The Story of Reverend Humphrey Michel and his controversial time in Horninghold

Reverend Humphrey Michel

Diary Extracts 1701 to 1711

The Reverend Humphrey Michel was the incumbent priest in Horninghold from 1676 to 1723.  
He was a very controversial figure who had many battles with the congregation and the Church of England.
He was a stanch royalist and wrote many sermons on the execution of King Charles I and the regicide.
Humphrey kept a Diary which is believed to be held at the Leicestershire Archaeological
and Historical Society.  

Various extracts of the Diary have been published and a document found in St Peters Church reads:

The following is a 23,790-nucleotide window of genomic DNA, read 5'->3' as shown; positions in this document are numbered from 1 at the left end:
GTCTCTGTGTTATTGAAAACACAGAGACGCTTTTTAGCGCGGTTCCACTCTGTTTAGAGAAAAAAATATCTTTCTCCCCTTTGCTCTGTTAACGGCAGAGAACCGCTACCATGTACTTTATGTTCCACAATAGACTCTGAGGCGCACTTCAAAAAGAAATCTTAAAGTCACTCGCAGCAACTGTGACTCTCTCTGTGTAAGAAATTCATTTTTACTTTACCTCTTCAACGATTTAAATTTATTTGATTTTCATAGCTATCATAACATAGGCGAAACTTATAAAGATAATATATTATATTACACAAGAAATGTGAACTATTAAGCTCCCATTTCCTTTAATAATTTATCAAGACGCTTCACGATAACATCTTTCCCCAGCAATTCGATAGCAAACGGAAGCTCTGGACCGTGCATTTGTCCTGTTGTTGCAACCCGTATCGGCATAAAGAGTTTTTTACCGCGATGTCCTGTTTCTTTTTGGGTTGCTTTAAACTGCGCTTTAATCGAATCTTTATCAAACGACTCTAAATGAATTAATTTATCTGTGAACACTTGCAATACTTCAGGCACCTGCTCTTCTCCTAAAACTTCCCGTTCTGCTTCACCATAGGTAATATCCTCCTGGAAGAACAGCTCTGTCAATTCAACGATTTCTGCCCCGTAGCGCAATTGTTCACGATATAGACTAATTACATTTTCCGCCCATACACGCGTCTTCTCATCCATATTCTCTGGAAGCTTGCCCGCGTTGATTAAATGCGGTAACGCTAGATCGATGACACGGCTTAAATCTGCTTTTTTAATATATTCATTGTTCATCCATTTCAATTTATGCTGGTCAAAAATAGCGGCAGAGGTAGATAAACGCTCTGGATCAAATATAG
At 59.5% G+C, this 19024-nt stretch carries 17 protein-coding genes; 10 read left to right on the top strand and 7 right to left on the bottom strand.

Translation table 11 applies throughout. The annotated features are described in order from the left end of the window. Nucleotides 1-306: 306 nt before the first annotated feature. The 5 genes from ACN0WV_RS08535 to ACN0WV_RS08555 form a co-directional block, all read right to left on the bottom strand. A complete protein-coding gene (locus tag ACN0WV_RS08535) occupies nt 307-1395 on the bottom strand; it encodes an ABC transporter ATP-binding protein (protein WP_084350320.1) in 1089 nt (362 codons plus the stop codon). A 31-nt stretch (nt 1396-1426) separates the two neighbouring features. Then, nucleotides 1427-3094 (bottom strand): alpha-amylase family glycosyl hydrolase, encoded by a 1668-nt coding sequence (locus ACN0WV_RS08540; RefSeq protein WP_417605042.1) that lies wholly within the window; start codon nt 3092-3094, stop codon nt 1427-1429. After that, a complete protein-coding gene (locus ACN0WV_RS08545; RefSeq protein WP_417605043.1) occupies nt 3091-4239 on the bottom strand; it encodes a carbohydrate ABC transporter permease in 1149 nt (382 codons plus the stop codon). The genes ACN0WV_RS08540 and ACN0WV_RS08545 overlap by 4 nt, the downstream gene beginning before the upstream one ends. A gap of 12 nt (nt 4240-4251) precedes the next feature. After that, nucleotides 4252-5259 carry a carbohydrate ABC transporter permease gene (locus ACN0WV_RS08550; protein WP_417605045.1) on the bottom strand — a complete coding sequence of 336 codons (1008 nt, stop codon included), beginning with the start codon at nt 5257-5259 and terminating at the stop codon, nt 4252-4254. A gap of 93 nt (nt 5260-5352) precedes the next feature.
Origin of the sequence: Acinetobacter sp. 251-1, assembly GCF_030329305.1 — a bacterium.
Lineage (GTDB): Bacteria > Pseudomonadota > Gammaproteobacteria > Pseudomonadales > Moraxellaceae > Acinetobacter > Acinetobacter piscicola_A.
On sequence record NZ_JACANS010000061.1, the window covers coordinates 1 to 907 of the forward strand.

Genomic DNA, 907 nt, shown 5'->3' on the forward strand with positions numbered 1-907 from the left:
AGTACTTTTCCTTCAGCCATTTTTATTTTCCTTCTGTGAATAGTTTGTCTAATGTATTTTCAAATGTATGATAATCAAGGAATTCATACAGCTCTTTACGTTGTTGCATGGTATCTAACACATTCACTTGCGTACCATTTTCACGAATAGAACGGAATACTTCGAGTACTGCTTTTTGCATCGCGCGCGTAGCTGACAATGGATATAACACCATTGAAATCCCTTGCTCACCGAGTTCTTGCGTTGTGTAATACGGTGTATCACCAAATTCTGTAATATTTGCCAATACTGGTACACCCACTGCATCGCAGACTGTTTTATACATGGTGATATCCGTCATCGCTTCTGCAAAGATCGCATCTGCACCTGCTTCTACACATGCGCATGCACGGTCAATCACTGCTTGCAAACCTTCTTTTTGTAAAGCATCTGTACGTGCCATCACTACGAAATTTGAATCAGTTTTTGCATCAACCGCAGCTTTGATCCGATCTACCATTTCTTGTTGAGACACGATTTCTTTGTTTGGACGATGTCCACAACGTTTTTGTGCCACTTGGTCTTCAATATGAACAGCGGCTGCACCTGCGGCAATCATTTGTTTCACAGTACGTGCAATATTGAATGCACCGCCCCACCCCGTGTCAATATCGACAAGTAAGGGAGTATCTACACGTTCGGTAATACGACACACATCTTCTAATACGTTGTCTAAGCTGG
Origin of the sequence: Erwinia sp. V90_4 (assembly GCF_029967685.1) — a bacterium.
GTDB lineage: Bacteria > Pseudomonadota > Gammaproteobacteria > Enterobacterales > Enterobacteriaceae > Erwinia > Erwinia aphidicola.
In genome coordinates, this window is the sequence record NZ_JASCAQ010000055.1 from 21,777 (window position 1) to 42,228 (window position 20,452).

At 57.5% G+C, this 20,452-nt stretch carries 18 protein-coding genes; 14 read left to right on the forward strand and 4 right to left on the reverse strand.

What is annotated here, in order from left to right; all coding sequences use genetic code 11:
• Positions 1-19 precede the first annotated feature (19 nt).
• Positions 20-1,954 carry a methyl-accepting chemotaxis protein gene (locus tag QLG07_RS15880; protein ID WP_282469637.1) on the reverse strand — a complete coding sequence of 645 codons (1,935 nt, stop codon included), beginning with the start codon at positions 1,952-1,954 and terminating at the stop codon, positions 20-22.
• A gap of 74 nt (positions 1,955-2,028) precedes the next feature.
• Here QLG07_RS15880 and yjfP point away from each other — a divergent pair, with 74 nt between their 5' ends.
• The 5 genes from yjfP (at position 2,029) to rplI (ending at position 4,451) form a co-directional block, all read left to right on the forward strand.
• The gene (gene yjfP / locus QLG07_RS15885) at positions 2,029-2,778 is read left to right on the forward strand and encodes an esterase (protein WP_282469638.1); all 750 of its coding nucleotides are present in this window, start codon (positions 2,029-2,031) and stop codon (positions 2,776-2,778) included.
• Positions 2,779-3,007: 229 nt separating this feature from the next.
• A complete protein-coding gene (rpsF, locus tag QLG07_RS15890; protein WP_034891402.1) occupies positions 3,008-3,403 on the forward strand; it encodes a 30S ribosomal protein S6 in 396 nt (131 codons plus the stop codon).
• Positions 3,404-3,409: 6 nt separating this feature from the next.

Humfrey Michael, one of the strangest men to take Holy Orders was vicar of Horninghold for
nearly 50 years.  As late as 1702 he was still crying out against the murderers of King Charles.  
He kept a diary full of quaint grumblings.
‘January 22nd, 1709, “It was such cold freezing winter I was forced to preach but once a fortnight,
for fear I should starve myself and my hearers”  When the weather was right his servant was wrong,
“Mary Ellis I would not hire again, she is a heathen, idle, and has spoiled several vessels ….
and has lost the door key”.
To the end he was grumbling with Horninghold & is buried in Blaston.